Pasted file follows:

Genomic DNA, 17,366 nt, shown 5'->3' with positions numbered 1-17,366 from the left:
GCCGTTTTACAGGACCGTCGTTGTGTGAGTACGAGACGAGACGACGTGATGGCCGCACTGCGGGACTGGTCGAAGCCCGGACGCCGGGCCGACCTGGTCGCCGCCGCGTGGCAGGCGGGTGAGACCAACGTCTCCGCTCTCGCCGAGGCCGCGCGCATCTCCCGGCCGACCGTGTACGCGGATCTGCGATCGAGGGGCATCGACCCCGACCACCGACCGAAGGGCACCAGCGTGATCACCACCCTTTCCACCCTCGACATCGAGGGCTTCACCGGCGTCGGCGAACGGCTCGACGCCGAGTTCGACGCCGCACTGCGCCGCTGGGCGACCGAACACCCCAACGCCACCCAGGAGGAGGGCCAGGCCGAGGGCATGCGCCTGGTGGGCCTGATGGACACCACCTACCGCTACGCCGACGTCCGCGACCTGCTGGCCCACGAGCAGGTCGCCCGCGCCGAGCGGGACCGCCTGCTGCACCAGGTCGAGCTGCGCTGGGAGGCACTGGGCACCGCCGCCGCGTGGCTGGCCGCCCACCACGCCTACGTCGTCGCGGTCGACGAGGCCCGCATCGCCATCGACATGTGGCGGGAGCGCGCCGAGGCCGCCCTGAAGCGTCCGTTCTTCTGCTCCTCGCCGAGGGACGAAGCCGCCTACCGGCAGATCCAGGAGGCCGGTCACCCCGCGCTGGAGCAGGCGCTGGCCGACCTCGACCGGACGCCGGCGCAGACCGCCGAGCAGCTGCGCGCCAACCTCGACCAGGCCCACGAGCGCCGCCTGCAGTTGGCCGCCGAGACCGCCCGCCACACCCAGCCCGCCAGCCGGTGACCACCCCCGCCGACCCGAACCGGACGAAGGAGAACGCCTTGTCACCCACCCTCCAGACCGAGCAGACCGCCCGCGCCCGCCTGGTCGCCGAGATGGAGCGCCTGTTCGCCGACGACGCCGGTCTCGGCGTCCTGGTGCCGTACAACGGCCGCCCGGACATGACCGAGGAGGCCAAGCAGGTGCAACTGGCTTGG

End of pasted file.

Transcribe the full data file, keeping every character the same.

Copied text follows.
Genomic DNA, 17,366 nt, shown 5'->3' with positions numbered 1-17,366 from the left:
GCCGTTTTACAGGACCGTCGTTGTGTGAGTACGAGACGAGACGACGTGATGGCCGCACTGCGGGACTGGTCGAAGCCCGGACGCCGGGCCGACCTGGTCGCCGCCGCGTGGCAGGCGGGTGAGACCAACGTCTCCGCTCTCGCCGAGGCCGCGCGCATCTCCCGGCCGACCGTGTACGCGGATCTGCGATCGAGGGGCATCGACCCCGACCACCGACCGAAGGGCACCAGCGTGATCACCACCCTTTCCACCCTCGACATCGAGGGCTTCACCGGCGTCGGCGAACGGCTCGACGCCGAGTTCGACGCCGCACTGCGCCGCTGGGCGACCGAACACCCCAACGCCACCCAGGAGGAGGGCCAGGCCGAGGGCATGCGCCTGGTGGGCCTGATGGACACCACCTACCGCTACGCCGACGTCCGCGACCTGCTGGCCCACGAGCAGGTCGCCCGCGCCGAGCGGGACCGCCTGCTGCACCAGGTCGAGCTGCGCTGGGAGGCACTGGGCACCGCCGCCGCGTGGCTGGCCGCCCACCACGCCTACGTCGTCGCGGTCGACGAGGCCCGCATCGCCATCGACATGTGGCGGGAGCGCGCCGAGGCCGCCCTGAAGCGTCCGTTCTTCTGCTCCTCGCCGAGGGACGAAGCCGCCTACCGGCAGATCCAGGAGGCCGGTCACCCCGCGCTGGAGCAGGCGCTGGCCGACCTCGACCGGACGCCGGCGCAGACCGCCGAGCAGCTGCGCGCCAACCTCGACCAGGCCCACGAGCGCCGCCTGCAGTTGGCCGCCGAGACCGCCCGCCACACCCAGCCCGCCAGCCGGTGACCACCCCCGCCGACCCGAACCGGACGAAGGAGAACGCCTTGTCACCCACCCTCCAGACCGAGCAGACCGCCCGCGCCCGCCTGGTCGCCGAGATGGAGCGCCTGTTCGCCGACGACGCCGGTCTCGGCGTCCTGGTGCCGTACAACGGCCGCCCGGACATGACCGAGGAGGCCAAGCAGGTGCAACTGGCTTGG